8. Tafia says:

    When Zak Goldsmith stepped out of his party, he told his electorate, I disagree with my party, I stand down, I will stand again as an independent (I’m glad he lost).

    But Hunt betrayed his Stoke electorate for a high profile career at the V&A.

    Hunt is a coward. Thise Labour MPs in the north and midlands in the same position who ahven’t quit are cowards and also frauds milking the tax payer and thus beneath contempt.

  9. Richard MacKinnon says:

    Kevin Meagher is a funny guy. In Kevin’s world nobody can leave ‘The People’s Party’ (more of that in a minute). When you become a Labour MP you sign your life to the only true god: The Party. Like the Mafia, once your in there is no way out.

    Brilliant. Kevin just does not know how good he is. Kevin can happily trot out terms such as ‘a lost soul in the people’s party’ without knowing how much pleasure he gives to so many people. Kevin, do me a favour, make my day even better, when you say ‘the people’s party’ what people are you refering to?

  10. paul barker says:

    Oh dear, Mr Meagher seems a bit grumpy today, all his prejudices are showing. I would write a response to the serious points in this article if I could find any.

  11. The only disgrace is this nasty bile. Tristram Hunt is not the first person to resign their seat and won’t be the the last, so it’s not clear why he is being singled out for a hatchet job.

  12. What, exactly, qualifies Tristram Hunt to be Director of the V&A?

    He said that he couldn’t see the lot in Waitrose voting for Jeremy Corbyn. There was, and is, no Waitrose in Stoke-on-Trent.

  13. Peter Kenny says:

    Well, I think. It’s just the logical result of the New Labour years – the party becomes a career option, not a calling. ‘Imperious dilletante’ – wow! He’s just what he is, doing what he does.

    The question is what kind of party shoehorns someone like him into a place like Stoke.

  14. Alf says:

    Every Blairite should leave. Now.

  15. madasafish says:

    “They could have flounced off to join the SDP with those egocentric traitors: Owen, Jenkins and Shirley Williams.

    But they didn’t.

    They kept their fury and despair inside the Labour family.

    Eventually, the party pulled through. Equilibrium was restored. Sooner or later, enough people want to actually win elections.”

    Trouble is: that process took 17 years. By then Mr Hunt will be in his 60s.He”ll have been a back bench MP almost all his poltical life. And if history repeats , the next Labour MP to become PM will not be in today’s House of Commons.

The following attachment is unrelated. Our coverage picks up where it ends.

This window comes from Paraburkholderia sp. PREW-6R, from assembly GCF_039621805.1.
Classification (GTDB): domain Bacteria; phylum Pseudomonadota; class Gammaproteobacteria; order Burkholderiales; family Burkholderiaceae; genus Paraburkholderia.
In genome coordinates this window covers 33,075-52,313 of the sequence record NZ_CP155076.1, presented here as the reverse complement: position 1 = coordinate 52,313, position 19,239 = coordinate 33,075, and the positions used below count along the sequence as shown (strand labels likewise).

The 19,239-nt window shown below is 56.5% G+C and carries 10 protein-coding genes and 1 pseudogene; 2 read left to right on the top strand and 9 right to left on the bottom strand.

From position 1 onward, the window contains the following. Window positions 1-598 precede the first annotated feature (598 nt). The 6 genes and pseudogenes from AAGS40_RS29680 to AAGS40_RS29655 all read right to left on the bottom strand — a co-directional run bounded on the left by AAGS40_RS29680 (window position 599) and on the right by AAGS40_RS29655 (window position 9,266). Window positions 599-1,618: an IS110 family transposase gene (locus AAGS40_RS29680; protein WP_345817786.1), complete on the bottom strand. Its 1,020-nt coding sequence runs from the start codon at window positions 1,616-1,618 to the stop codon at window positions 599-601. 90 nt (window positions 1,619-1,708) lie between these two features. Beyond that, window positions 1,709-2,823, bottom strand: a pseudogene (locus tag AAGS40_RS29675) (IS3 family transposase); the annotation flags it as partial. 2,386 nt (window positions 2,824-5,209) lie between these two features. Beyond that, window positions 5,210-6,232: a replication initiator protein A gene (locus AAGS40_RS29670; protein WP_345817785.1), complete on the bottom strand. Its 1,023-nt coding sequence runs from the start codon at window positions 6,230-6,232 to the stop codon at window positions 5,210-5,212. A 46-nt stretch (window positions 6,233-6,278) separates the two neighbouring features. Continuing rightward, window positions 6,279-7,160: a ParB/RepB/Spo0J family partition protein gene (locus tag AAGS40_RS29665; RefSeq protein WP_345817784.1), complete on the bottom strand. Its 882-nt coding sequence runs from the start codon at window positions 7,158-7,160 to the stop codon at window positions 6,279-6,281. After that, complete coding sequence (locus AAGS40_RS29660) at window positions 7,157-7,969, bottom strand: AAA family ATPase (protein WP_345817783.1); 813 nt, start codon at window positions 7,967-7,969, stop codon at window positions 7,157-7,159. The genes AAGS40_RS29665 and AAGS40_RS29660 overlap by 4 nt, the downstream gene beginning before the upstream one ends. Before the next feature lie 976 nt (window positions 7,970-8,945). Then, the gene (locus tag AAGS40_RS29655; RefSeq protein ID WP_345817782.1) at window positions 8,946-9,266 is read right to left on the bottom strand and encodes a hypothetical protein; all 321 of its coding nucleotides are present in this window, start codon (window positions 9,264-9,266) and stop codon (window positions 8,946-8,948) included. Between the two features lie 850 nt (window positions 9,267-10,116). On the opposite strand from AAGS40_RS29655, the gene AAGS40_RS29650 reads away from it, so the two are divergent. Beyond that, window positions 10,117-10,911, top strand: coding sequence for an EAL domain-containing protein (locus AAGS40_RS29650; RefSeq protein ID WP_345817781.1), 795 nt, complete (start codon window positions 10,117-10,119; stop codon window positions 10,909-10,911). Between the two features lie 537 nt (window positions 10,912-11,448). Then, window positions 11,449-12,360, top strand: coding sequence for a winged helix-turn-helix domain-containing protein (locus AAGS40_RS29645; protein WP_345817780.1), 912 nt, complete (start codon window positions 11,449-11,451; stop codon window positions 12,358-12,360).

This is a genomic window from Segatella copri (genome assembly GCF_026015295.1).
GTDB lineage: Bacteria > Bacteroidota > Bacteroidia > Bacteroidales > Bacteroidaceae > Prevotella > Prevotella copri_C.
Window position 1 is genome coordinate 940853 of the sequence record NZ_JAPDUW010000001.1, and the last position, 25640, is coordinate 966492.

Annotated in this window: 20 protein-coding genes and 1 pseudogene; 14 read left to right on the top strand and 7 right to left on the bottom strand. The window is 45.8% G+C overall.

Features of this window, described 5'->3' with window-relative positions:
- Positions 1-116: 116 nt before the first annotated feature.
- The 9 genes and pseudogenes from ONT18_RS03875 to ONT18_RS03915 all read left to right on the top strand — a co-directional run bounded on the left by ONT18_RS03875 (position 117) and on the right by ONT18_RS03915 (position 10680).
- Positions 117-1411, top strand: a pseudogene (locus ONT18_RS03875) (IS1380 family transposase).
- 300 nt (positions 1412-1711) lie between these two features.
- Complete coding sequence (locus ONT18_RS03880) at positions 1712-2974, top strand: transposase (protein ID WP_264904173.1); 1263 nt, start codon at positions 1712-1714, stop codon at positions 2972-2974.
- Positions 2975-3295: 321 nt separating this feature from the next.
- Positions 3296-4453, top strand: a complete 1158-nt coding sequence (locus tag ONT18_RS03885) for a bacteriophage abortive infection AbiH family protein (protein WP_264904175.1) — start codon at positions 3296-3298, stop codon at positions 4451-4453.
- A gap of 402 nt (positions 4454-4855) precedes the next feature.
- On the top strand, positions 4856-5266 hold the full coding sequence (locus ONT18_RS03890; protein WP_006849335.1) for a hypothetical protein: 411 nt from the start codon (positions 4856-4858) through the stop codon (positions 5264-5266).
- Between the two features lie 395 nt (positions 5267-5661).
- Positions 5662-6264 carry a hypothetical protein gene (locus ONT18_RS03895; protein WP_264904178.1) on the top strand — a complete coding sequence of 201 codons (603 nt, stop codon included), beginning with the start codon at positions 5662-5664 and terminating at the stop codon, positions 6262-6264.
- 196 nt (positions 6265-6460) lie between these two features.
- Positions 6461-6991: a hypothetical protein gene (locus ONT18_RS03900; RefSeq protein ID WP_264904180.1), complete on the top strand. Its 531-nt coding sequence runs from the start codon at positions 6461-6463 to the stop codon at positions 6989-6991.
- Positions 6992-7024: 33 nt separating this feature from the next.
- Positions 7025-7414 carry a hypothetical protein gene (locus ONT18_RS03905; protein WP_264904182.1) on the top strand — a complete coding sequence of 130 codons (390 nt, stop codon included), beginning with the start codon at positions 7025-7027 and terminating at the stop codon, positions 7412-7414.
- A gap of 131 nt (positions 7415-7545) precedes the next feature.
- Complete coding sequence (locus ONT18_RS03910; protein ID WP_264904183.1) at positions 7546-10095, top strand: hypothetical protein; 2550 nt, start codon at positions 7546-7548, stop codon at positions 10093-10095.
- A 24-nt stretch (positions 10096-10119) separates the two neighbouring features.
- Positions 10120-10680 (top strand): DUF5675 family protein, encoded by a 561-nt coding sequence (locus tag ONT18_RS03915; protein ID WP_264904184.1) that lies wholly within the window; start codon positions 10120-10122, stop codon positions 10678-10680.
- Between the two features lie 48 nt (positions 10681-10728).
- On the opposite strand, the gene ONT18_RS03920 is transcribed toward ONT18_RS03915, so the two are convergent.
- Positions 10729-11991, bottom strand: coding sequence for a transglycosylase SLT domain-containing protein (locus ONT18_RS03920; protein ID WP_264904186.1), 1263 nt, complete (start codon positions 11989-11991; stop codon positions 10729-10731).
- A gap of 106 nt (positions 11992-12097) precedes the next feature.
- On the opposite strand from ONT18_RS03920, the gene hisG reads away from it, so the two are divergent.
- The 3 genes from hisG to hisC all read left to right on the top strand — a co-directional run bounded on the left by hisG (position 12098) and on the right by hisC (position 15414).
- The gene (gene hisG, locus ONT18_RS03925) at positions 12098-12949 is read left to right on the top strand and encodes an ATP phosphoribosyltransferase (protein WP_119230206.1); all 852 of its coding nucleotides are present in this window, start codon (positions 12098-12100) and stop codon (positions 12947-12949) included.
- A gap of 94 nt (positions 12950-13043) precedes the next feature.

Given that outlook, I expect a lot more ambitious Labour MPs who have some charisma and external competence will have followed him.

    Indeed it is likley no current Labour supporting blog like this one will exxist then.

    And the difference between then and now was in those days, MPs and Unions chose Labour Leaders. Today it’s Labour members who do, and it is likely they will control the every section of the Labour Party within the next 5 years.

    I strongly doubt many of them will change their political views and sell out to the appeal of appeasement with the voters.

  16. Keith Darlington says:

    It is a disgrace that a man who only 18 months ago pledged to serve his constituency for 5 years is leaving because he realises he is not going to fulfil his career aspirations of becoming a senior political figure. If I were a Stoke voter, I would be hopping mad that I am having to vote in another needless election.

  17. I’m curious. Why has Tristram Hunt been singled out for this anger, when Jamie Reed did the exact same thing a few weeks earlier?

  18. NickT says:

    Until Corbyn and his rabble of incompetent, corrupt, anti-Semitic, Stalinist cronies are removed from the Labour party, there is absolutely no reason for any intelligent, honest or patriotic person to vote for that party. Mr. Hunt has done the sensible and honourable thing and chosen to serve Britain and British culture in a role where he may be able to make a difference. I think his decision is thoroughly praiseworthy. I note the irony of the Corbynite hate-peddlers denouncing the resignation of a man whom they obviously longed to destroy via deselection. Clearly he was a smarter and better man than the pathetic jackals of Jeremy “This week I think I shall be Donald Trump” Corbyn.

  19. John P Reid says:

    What Mad as a fish,said

  20. ad says:

    They could have flounced off to join the SDP with those egocentric traitors: Owen, Jenkins and Shirley Williams.

    I daresay they thought the country would benefit from such a party. Indeed, I’m not convinced the country benefits from a major party that blows itself up every generation or so – the Libdems seem to have a much healthier reaction to defeat.